About Bavarian Edge
Advertised as the world’s best knife sharpener, Bavarian Edge features two independent spring action arms made from ultra-tough tungsten carbide that flex and contour to any angle, thereby sharpening dull and damaged blades in seconds.
Unlike conventional electric devices, stones, and other sharpening tools, the website indicates its professional and portable design can even sharpen serrated and beveled knives.
But will Bavarian Edge’s unique design really help you bring any knife back to life, as claimed on the website? This is the central question we’ll help you answer here.
How Do Pull-Through Knife Sharpeners Like Bavarian Edge Work?
In How to Choose a Great Knife, we explain that different blade materials give knives different characteristics, and are prone to different types of wear and tear.
For example, carbon steel blades are hard and can hold a sharp edge for a very long time, but they’re also brittle and subject to small nicks and chips that can reduce performance. They also need to be cleaned immediately after each use.
Stainless steel is softer and requires less maintenance than carbon, but will need to be sharpened more often, while ceramic blades "don't rust, discolor, or leave a metallic taste after cutting.” They’re also notoriously difficult to sharpen once the time comes.
In fact, if you use a knife often enough, its blade will eventually need sharpening, regardless of the material. How do pull-through devices like Bavarian edge potentially make the process easier?
A.A. Newton over at LifeHacker explains that, regardless of the specific design, handheld—or pull-through—sharpeners “work by using two pieces of tungsten carbide in a “V” formation to wear away the metal on either side of a blade, creating a new edge.” At its most basic, we can see that this is exactly how Bavarian Edge works.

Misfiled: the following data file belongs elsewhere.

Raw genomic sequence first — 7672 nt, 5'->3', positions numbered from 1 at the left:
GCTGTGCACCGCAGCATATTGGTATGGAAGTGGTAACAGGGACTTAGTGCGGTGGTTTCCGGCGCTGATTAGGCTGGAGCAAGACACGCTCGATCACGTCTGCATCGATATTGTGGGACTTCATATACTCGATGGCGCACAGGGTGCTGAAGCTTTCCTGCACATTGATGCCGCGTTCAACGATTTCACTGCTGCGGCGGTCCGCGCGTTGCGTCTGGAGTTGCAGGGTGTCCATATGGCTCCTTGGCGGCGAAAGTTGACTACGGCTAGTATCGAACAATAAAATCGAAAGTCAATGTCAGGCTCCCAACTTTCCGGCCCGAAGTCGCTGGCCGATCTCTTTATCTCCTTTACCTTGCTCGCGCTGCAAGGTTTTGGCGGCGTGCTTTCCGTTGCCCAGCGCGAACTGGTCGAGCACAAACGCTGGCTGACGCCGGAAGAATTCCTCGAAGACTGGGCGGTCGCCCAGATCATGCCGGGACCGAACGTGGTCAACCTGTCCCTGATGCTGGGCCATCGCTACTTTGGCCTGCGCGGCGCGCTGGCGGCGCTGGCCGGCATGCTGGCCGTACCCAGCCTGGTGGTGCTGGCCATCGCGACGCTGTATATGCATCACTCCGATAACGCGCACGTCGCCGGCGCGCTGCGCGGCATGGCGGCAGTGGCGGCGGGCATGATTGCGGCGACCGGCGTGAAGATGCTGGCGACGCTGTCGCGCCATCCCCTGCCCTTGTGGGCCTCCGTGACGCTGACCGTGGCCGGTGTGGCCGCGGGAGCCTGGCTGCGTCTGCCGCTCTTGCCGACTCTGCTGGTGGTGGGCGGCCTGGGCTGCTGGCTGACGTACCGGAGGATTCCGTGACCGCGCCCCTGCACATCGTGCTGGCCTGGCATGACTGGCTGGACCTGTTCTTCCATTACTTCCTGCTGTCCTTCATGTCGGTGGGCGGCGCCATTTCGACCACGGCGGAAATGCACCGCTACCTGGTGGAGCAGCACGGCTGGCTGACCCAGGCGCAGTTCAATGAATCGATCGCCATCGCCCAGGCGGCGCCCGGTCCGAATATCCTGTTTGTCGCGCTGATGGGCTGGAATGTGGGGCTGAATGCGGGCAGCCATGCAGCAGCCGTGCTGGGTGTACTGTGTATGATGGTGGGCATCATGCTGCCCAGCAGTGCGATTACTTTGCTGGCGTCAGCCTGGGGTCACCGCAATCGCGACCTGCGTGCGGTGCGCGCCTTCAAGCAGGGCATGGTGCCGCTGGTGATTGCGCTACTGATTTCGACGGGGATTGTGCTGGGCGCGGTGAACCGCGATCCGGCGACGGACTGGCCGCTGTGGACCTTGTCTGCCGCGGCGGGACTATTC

In layman’s terms, compared to sharpening steel, which only bends the blade back into place, pull-through sharpeners, whether manual or electric, actually remove blade material.
Because of the way they operate, handheld sharpeners are typically ideal for re-honing stainless steel blades, although carbon steel and ceramic blades can be tool brittle and may end up causing damage.
Given these basic details, the question now becomes: what makes Bavarian Edge different than other manually operated pull-through knife sharpeners? We’ll cover this in detail in just a second, but let’s quickly discuss price and manufacturer first.
How Much Does Bavarian Edge Cost & Where Can You Buy?
One Bavarian Edge knife sharpener is priced at $19.99, plus free S&H, although you can purchase a second during checkout for an additional $9.99 fee.
In addition to direct from the manufacturer, we also found it for sale on Amazon for $26.99, with free shipping at the time of our research.
While the Bavarian Edge homepage and commercial notes that the sharpener comes with a lifetime money back guarantee (“If it ever breaks, you’ll get your money back”), the Returns Policy page noted a 30-day policy. We reached out to Bulbhead (a division of ASOTV giant Telebrands) customer support at 855-668-1655 and learned that the 30-day guideline is correct.
Outside of this support experience, what else do we know about the company?
Who Manufactures the Bavarian Edge Knife Sharpener?
As the largest ASOTV company in existence, in addition to Bavarian Edge, Fairfield, NJ-based Telebrands also makes popular products like Atomic Beam USA, Red Copper Pan, Hurricane Spin Mop, and Ped Egg Power, to name just a few.
Overall, the company held a D+ Better Business Bureau rating, based on 28 customer reviews and nearly 330 closed complaints, as of 2/1/18. For the most part, these referenced less-than-stellar functionality and difficulty obtaining refunds, although a representative responded with a resolution in most instances.
Bavarian Edge vs. Brod & Taylor's Tungsten Carbide Knife Sharpener
While we didn’t test any devices firsthand, based on what we learned from Bavarian Edge’s website and commercial, it appears to be identical to the Brod & Taylor manual knife sharpener, from both design and functionality perspectives.
As such, like the product in question, its dual tungsten carbide arms claim to work with all blade types (including serrated)—even those that are dull and misaligned, and to feature spring-action bars that can accommodate a variety of blade angles (specifically, between 12 and 20 degrees).